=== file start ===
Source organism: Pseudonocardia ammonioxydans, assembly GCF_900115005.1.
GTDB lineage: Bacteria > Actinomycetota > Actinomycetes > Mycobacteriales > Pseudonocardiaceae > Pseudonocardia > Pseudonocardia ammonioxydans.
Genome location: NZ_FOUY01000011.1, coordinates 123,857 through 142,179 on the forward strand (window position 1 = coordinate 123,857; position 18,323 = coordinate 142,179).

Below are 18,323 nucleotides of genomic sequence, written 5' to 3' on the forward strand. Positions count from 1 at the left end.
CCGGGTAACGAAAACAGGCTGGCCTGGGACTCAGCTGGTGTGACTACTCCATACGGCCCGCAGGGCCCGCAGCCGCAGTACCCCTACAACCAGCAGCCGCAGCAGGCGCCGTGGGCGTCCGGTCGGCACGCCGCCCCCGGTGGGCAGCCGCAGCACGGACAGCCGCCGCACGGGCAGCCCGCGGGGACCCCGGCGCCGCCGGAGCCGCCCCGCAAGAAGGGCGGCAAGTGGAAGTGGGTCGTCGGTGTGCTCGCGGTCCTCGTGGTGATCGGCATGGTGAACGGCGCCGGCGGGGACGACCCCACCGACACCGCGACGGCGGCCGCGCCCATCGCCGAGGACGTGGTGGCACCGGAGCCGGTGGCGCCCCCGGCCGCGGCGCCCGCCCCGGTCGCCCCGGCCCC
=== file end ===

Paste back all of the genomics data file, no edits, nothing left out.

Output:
Source organism: Pseudonocardia ammonioxydans, assembly GCF_900115005.1.
GTDB lineage: Bacteria > Actinomycetota > Actinomycetes > Mycobacteriales > Pseudonocardiaceae > Pseudonocardia > Pseudonocardia ammonioxydans.
Genome location: NZ_FOUY01000011.1, coordinates 123,857 through 142,179 on the forward strand (window position 1 = coordinate 123,857; position 18,323 = coordinate 142,179).

Below are 18,323 nucleotides of genomic sequence, written 5' to 3' on the forward strand. Positions count from 1 at the left end.
CCGGGTAACGAAAACAGGCTGGCCTGGGACTCAGCTGGTGTGACTACTCCATACGGCCCGCAGGGCCCGCAGCCGCAGTACCCCTACAACCAGCAGCCGCAGCAGGCGCCGTGGGCGTCCGGTCGGCACGCCGCCCCCGGTGGGCAGCCGCAGCACGGACAGCCGCCGCACGGGCAGCCCGCGGGGACCCCGGCGCCGCCGGAGCCGCCCCGCAAGAAGGGCGGCAAGTGGAAGTGGGTCGTCGGTGTGCTCGCGGTCCTCGTGGTGATCGGCATGGTGAACGGCGCCGGCGGGGACGACCCCACCGACACCGCGACGGCGGCCGCGCCCATCGCCGAGGACGTGGTGGCACCGGAGCCGGTGGCGCCCCCGGCCGCGGCGCCCGCCCCGGTCGCCCCGGCCCC